Wednesday, 21 January 2009

Censorship? or more media freedom?

How do you feel about the new UAE media law? Do you feel it protects you and is a step away from censorship, or do you believe it increases your chances of being punished for ruining the country's reputation?

Jail is out (good news); fines are in for damaging the UAE's reputation or economy. Potentially, does this mean fines for any negative stories about the UAE? There has been plenty of coverage on the country's economy, as well as issues of transparency particularly in the real estate sector. A lot of this coverage in recent weeks has been negative. Will this change?

11 comments:

Anonymous said...

The line about not damaging the country's economy has always been the law. Only the fines instead of jail are new. In practice it's never enforced.

Anonymous said...

A repressive law which, if implemented last year, would have prevented most reporting on the Deyaar/DIB corruption arrests.

Anonymous said...

It may not have been enforced before, but with a revamp who is to say it wont be now? Dubai is notoriously touchy about anyone reporting that the emirate is not in tip-top form, and only a madman (or Gulf News/KT) would now say that Dubai is sitting peachy.

Not naming suspects is hardly out of synch with British media law, but "damaging the economy"? Sounds iffy, and dangerous for any serious hack in the country.

Anonymous said...

The markets tend to rise and fall, and a crashing market is bad for the economy. I decided to help. Here is a template that the government-backed papers (its always sunny at Emirates Business) can use when the D.F.M. drops.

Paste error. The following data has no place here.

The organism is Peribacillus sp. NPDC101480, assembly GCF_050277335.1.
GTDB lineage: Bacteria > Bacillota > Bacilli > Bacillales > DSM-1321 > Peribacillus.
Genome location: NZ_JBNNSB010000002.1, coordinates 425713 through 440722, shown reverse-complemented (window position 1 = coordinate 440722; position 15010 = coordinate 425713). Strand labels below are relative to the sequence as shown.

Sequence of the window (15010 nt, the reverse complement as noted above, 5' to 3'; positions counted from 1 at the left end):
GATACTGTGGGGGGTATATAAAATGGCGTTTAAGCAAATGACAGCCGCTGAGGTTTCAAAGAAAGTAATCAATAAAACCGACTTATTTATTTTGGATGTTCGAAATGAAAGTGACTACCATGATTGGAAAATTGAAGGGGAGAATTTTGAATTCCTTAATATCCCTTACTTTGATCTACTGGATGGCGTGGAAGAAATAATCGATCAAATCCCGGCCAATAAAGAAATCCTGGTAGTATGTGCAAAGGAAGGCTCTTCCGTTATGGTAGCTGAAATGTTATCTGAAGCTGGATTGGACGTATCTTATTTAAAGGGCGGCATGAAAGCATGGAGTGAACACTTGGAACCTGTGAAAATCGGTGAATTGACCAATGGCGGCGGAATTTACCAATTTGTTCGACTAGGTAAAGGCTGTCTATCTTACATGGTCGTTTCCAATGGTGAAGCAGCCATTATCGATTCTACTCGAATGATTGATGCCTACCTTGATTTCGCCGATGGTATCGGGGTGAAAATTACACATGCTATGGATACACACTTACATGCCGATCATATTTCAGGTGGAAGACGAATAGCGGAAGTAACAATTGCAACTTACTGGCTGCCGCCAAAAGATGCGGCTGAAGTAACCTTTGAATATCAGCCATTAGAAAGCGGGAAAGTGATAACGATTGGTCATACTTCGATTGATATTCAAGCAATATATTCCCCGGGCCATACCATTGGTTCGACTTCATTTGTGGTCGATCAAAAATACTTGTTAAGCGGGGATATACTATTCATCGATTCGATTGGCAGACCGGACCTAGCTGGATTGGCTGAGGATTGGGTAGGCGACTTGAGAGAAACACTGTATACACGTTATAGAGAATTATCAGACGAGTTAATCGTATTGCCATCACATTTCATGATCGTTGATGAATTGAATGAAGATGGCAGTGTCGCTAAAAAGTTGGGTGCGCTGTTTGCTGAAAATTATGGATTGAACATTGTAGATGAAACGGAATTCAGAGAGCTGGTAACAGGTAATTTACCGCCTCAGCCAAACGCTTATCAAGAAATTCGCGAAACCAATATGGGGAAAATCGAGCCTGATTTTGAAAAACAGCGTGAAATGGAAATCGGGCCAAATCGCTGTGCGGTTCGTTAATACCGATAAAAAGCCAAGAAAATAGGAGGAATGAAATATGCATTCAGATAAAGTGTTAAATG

The Dubai market closed at 1500 points yesterday as shareholders decided to have a big sale to mark the (DSS, DSF, solidarity with Palestinians, etc) festival.

An analyst at a major foreign bank - which the emirate's sovereign wealth fund bought into at peak prices in 2007 - said stocks are at a "steep discount" which is a great buying opportunity for residents and nationals.

"When will you ever see Emaar at six dirhams again?" he exclaimed.

While the analyst stressed that any investment could go down, he said investors should view stocks like any other asset class. "When you buy a car, wedding ring, or off-plan desert property, the resale value usually declines over time."

Prices for rare items tend to pick up, like stocks of companies that produce profits or have less than 10 top managers in jail, the analyst noted, adding that most shares in Dubai are expected to remain "affordable" because the index is "vertically challenged."

Anonymous said...

It's not enforced because editorial and owners do that job for the authorities themselves.

Anonymous said...

SSDD

Anonymous said...

WWTTFF??

Desertm Orchid said...

The main offenders are the international media. Local and regional media then pick up the story and run it. Can you see the UAE authorities prosecuting the Wall Street Journal? Or the FT? No, nor can I.

Anonymous said...

i thought they had said international (free zone) media was exempt? In which case, you're only left with UAE papers, who already self-censor.

Anonymous said...

Qatar has weighed in with its criticism - http://thepeninsulaqatar.com/Display_news.asp?section=Local_News&month=January2009&file=Local_News2009012715933.xml

Jaquesrenault said...

Where was everyone???
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